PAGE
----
Rory’s Story Cubes, where a tale of self-examination and critique takes a decidedly Lovecraftian turn.
Once upon a time…
There was a middle-aged, out-of-shape man who spent many long hours working as a property manager: showing apartments for rent and arranging for new tenants, repairs, renovations, and turnovers.
It was after a walk-through inspection of an apartment with two soon-to-leave tenants when the property manager, alone and deep in thought, asked himself: “Is this what I really want to do with my life?”
Plagued with indecision and an unflagging sense of ennui, he elected to take a vacation. It had been far too long since he’d taken one, rationalized the property manager. He contacted his maintenance crew to explain his plans, gave his mobile phone and e-mail password to the crew lead, and before you could say the English alphabet backwards he was on an aeroplane, headed to paoints west.
Being an undocumented enthusiast of both mathematics and Asian history, he eventually landed in China. There, he resolved to become absorbed by his new environs and discern his true purpose in life, or die alone in this foreign, alien land.
A bus he elected to take to western China broke down (for the last time, it turns out) in the mountainous plateaus of the north-central highlands, west of the winding Yangtze River. With only his backpack and curiosity, he wandered along the pock-marked roadway until, just a short ways off the thoroughfare, he spied a small collection of cheerful huts, shacks, and fenced-off pastures dotted with the puff-ball forms of mountain sheet. Sensing a new adventure and a possible solution to his conundrum, he decided to investigate.
Cresting a sheep-saturated hillock, his next encounter caused him to gasp. There, beyond the herd’s pastures, lay countless row upon row of plum and apple trees.
The property manager was mesmerized by the brilliant greens and lavenders of the fruit, and honeys and ambers of the wood-bark that greeted his gaze in every direction. The fragrance of the blossoms was intoxicating, and with every step he spied a new and ever-more interesting formation, row, cluster, or copse of trees within the mammoth orchard. The sun began to sink to the horizon, but the property manager cared not a whim. Gently cupping a luscious, aromatic bough in his calloused hand, the property manager vowed to begin his life anew.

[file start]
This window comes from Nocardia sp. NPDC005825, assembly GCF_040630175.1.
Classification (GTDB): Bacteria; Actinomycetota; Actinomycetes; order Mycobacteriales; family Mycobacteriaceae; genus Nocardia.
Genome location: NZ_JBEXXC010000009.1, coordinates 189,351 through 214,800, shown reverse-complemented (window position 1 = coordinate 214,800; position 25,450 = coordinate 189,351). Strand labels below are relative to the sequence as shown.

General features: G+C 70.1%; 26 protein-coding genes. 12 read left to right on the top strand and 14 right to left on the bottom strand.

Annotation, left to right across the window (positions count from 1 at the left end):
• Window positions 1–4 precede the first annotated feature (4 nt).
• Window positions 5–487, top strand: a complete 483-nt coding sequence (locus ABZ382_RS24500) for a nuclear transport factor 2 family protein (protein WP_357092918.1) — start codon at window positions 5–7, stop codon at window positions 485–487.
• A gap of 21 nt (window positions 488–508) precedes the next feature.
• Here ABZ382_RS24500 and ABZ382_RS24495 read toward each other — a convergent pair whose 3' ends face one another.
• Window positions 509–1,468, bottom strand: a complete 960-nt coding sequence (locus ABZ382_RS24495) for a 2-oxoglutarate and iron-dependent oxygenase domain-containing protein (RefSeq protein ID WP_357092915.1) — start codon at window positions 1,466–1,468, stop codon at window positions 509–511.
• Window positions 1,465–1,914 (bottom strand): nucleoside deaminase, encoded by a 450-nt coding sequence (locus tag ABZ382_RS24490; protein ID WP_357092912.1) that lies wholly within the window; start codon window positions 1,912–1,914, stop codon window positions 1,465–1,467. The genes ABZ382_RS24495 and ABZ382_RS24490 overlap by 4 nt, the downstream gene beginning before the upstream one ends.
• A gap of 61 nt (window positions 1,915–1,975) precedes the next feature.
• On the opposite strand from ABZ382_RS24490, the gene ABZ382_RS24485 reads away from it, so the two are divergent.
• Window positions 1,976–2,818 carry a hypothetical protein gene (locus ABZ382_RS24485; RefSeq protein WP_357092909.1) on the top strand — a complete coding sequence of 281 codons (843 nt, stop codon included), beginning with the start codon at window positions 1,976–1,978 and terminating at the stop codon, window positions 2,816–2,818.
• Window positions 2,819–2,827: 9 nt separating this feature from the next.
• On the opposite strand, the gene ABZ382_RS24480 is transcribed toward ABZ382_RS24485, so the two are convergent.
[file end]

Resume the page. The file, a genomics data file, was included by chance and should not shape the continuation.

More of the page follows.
Eventually winding his way back to the village, the property manager contacted his crew chief as quickly as he could, stating that he’d be back home within a week. He then contacted the owners of his various properties and tendered his resignation to each and every one. Finally, he sought out the keeper of the seemingly-ancient orchard.
It turned out not to be one person, but a trio of women, all sisters, who had maintained the orchard themselves. In a short time, they appeased the curiosity of the property manager with tales of the origin of the orchard, which had been in the sisters’ family for over 10 generations.
Eager to begin an orchard just like the one he had seen on his sojourn through the orient, the man snapped off a branch of each variety of tree within the orchard, secreting them beneath his shirt and next to his skin. Upon bidding farewell to the three sisters, the man began to walk along the China highway, back to the bus’ last known location. Alighting the bus – which still needed repair – the man nestled into a coach seat for a fitful night’s rest.
Unknown to him, however, a voracious predatory worm had hitch-hiked on one of the purloined branches still snug beneath the property manager’s clothing. Upon anesthetizing the property manager with a venomous bite, the worm would soon burrow into the man’s flesh, hiding there until back in the ‘States. Once on foreign shores, the eggs laid in the man’s torso would hatch; the infant worms would feast on his heart, and he would die painfully, his dream never fulfilled.